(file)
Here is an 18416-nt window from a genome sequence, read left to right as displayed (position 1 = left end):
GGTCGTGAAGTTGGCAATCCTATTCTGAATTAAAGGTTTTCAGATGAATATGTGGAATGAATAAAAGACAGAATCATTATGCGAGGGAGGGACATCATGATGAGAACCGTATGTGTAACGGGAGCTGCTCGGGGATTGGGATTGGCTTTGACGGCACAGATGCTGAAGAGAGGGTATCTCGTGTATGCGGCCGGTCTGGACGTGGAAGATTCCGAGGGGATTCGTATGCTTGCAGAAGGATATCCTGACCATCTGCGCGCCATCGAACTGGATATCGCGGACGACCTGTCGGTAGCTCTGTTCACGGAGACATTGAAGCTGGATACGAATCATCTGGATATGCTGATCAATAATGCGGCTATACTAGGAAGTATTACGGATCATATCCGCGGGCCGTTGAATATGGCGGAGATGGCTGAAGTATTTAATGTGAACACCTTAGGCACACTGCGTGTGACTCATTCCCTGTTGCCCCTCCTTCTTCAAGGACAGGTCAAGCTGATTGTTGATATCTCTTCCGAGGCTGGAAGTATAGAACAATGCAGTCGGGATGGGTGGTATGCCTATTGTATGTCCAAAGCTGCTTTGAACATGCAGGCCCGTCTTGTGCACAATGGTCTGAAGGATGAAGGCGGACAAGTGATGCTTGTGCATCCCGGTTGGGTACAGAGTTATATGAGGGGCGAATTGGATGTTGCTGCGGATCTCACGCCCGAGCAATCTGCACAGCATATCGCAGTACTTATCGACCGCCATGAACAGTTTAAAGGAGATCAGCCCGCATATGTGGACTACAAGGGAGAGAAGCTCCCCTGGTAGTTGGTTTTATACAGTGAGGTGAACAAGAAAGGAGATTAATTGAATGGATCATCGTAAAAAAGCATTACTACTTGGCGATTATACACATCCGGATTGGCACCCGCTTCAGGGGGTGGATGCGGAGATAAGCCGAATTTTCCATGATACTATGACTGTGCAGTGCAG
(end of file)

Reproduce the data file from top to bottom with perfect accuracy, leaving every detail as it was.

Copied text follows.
Here is an 18416-nt window from a genome sequence, read left to right as displayed (position 1 = left end):
GGTCGTGAAGTTGGCAATCCTATTCTGAATTAAAGGTTTTCAGATGAATATGTGGAATGAATAAAAGACAGAATCATTATGCGAGGGAGGGACATCATGATGAGAACCGTATGTGTAACGGGAGCTGCTCGGGGATTGGGATTGGCTTTGACGGCACAGATGCTGAAGAGAGGGTATCTCGTGTATGCGGCCGGTCTGGACGTGGAAGATTCCGAGGGGATTCGTATGCTTGCAGAAGGATATCCTGACCATCTGCGCGCCATCGAACTGGATATCGCGGACGACCTGTCGGTAGCTCTGTTCACGGAGACATTGAAGCTGGATACGAATCATCTGGATATGCTGATCAATAATGCGGCTATACTAGGAAGTATTACGGATCATATCCGCGGGCCGTTGAATATGGCGGAGATGGCTGAAGTATTTAATGTGAACACCTTAGGCACACTGCGTGTGACTCATTCCCTGTTGCCCCTCCTTCTTCAAGGACAGGTCAAGCTGATTGTTGATATCTCTTCCGAGGCTGGAAGTATAGAACAATGCAGTCGGGATGGGTGGTATGCCTATTGTATGTCCAAAGCTGCTTTGAACATGCAGGCCCGTCTTGTGCACAATGGTCTGAAGGATGAAGGCGGACAAGTGATGCTTGTGCATCCCGGTTGGGTACAGAGTTATATGAGGGGCGAATTGGATGTTGCTGCGGATCTCACGCCCGAGCAATCTGCACAGCATATCGCAGTACTTATCGACCGCCATGAACAGTTTAAAGGAGATCAGCCCGCATATGTGGACTACAAGGGAGAGAAGCTCCCCTGGTAGTTGGTTTTATACAGTGAGGTGAACAAGAAAGGAGATTAATTGAATGGATCATCGTAAAAAAGCATTACTACTTGGCGATTATACACATCCGGATTGGCACCCGCTTCAGGGGGTGGATGCGGAGATAAGCCGAATTTTCCATGATACTATGACTGTGCAGTGCAG